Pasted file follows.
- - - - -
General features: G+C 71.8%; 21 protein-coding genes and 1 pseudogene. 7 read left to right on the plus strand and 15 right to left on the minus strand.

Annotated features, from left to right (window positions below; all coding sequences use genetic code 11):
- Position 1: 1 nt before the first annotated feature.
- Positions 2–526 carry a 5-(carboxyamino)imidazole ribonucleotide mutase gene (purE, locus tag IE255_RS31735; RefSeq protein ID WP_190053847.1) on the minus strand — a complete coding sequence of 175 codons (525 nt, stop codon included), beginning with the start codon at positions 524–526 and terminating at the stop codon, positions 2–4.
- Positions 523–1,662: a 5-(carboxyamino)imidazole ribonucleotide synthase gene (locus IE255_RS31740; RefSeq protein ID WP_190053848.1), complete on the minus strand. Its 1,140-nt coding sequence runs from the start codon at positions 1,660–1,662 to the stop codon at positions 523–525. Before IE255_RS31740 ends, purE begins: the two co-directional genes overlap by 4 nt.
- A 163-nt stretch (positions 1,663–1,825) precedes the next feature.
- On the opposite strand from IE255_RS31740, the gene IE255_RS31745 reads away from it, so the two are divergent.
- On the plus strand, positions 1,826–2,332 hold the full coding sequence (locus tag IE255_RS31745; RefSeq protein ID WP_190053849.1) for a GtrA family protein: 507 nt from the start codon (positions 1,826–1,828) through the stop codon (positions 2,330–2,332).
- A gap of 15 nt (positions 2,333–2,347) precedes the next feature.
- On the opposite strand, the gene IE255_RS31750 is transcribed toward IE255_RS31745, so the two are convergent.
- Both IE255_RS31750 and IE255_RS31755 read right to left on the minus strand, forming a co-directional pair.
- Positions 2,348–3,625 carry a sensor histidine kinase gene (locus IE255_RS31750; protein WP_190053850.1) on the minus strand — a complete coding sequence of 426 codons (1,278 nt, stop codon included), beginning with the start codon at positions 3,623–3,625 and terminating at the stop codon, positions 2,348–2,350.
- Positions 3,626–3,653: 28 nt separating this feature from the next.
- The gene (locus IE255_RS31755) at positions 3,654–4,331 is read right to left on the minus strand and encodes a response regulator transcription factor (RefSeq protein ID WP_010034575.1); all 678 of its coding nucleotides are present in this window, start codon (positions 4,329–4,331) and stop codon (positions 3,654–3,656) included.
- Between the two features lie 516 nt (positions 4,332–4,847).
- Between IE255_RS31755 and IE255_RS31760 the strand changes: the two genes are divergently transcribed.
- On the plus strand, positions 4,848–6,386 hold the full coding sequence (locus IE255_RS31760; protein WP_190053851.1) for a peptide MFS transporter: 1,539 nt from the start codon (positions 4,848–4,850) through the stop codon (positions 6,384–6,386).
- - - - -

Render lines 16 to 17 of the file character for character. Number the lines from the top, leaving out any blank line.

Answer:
- Between IE255_RS31755 and IE255_RS31760 the strand changes: the two genes are divergently transcribed.
- On the plus strand, positions 4,848–6,386 hold the full coding sequence (locus IE255_RS31760; protein WP_190053851.1) for a peptide MFS transporter: 1,539 nt from the start codon (positions 4,848–4,850) through the stop codon (positions 6,384–6,386).